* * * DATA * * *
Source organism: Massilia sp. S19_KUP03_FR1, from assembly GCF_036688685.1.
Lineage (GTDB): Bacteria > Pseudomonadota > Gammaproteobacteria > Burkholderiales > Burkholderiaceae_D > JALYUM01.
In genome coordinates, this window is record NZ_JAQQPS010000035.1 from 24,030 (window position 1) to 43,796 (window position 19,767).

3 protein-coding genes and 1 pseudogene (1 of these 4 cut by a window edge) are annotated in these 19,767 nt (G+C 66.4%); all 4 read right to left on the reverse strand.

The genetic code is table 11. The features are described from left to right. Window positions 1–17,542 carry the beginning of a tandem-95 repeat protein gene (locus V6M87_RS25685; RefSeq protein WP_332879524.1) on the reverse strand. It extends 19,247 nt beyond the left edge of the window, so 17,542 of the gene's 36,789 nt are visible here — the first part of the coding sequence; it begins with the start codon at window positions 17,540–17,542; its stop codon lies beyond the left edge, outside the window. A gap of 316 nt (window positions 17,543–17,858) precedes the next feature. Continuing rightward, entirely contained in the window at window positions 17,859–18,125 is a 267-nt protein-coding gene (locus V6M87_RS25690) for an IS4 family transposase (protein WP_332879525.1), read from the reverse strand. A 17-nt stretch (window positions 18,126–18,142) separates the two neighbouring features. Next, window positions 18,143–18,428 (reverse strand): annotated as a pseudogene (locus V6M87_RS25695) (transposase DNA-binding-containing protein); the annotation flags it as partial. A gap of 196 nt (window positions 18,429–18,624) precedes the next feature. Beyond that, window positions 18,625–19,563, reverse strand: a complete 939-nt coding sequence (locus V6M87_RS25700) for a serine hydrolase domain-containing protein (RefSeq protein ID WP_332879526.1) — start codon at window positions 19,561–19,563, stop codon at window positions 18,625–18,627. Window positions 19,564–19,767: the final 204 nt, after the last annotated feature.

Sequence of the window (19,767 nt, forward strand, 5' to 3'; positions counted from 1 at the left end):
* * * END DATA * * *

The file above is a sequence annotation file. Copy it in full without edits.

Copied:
Source organism: Massilia sp. S19_KUP03_FR1, from assembly GCF_036688685.1.
Lineage (GTDB): Bacteria > Pseudomonadota > Gammaproteobacteria > Burkholderiales > Burkholderiaceae_D > JALYUM01.
In genome coordinates, this window is record NZ_JAQQPS010000035.1 from 24,030 (window position 1) to 43,796 (window position 19,767).

3 protein-coding genes and 1 pseudogene (1 of these 4 cut by a window edge) are annotated in these 19,767 nt (G+C 66.4%); all 4 read right to left on the reverse strand.

The genetic code is table 11. The features are described from left to right. Window positions 1–17,542 carry the beginning of a tandem-95 repeat protein gene (locus V6M87_RS25685; RefSeq protein WP_332879524.1) on the reverse strand. It extends 19,247 nt beyond the left edge of the window, so 17,542 of the gene's 36,789 nt are visible here — the first part of the coding sequence; it begins with the start codon at window positions 17,540–17,542; its stop codon lies beyond the left edge, outside the window. A gap of 316 nt (window positions 17,543–17,858) precedes the next feature. Continuing rightward, entirely contained in the window at window positions 17,859–18,125 is a 267-nt protein-coding gene (locus V6M87_RS25690) for an IS4 family transposase (protein WP_332879525.1), read from the reverse strand. A 17-nt stretch (window positions 18,126–18,142) separates the two neighbouring features. Next, window positions 18,143–18,428 (reverse strand): annotated as a pseudogene (locus V6M87_RS25695) (transposase DNA-binding-containing protein); the annotation flags it as partial. A gap of 196 nt (window positions 18,429–18,624) precedes the next feature. Beyond that, window positions 18,625–19,563, reverse strand: a complete 939-nt coding sequence (locus V6M87_RS25700) for a serine hydrolase domain-containing protein (RefSeq protein ID WP_332879526.1) — start codon at window positions 19,561–19,563, stop codon at window positions 18,625–18,627. Window positions 19,564–19,767: the final 204 nt, after the last annotated feature.

Sequence of the window (19,767 nt, forward strand, 5' to 3'; positions counted from 1 at the left end):